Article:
Here… in the bleak midwinter… we see the skeletal remains of a Prime Minister being picked over by the vultures from her own Party, whilest a lst sheep in a loose collection of flappy organic rags bleats incoherant mantras about a Jobs First Bexit… And all about them, the country dies…

Vince, Nicola Sturgeon and the People’s Vote campaign are all rightly narked that they are being left out. I mean, after all, why wouldn’t they want to show an alternative opinion that might bring in more viewers?

This evening, Sal Brinton and Nick Harvey have written to BBC Chairman Lord Hall to suggest that the debate as currently planned might breach Ofcom rules. I’m not sure about that, because there’s no actual election, but the party is seeing legal advice. Here’s the text of their letter.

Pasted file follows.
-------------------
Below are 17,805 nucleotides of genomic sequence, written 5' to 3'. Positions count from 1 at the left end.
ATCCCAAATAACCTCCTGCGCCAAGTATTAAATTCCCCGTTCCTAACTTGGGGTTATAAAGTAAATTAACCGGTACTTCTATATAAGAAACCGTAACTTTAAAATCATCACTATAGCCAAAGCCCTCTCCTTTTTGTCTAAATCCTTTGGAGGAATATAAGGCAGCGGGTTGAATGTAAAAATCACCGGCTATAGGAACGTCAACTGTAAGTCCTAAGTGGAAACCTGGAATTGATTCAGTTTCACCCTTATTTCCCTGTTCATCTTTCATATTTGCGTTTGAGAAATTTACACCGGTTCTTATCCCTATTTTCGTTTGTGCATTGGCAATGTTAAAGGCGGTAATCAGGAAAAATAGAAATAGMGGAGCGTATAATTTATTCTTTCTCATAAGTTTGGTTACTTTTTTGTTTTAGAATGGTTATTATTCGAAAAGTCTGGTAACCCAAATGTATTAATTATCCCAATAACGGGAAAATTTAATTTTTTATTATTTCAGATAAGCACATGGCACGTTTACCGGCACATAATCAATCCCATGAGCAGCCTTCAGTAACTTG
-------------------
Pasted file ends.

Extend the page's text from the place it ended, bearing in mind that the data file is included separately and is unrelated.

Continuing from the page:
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Dinosaur found at Westminster

The BBC’s Nicholas Watt seems to have been trawling the bars of the Parliamentary Estate looking for dinosaurs. And he struck gold.

Oh.My.Days.

I have a list of suspects, although that grows exponentially if we’re including Lords.

I have been saying for a while that we should paint in primary colours, that we should say what we really feel and not be too subtle.

Our Press Office stepped up to that plate tonight. Do not read on if you are easily offended.

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Now is not the time for the BBC to be cutting back its political programmes

This week the BBC announced changes to its political programming. When I say changes, I mean cuts. BBC Parliament will just cover Parliament and the devolved assemblies when they are sitting and the UK wide Sunday Politics is axed.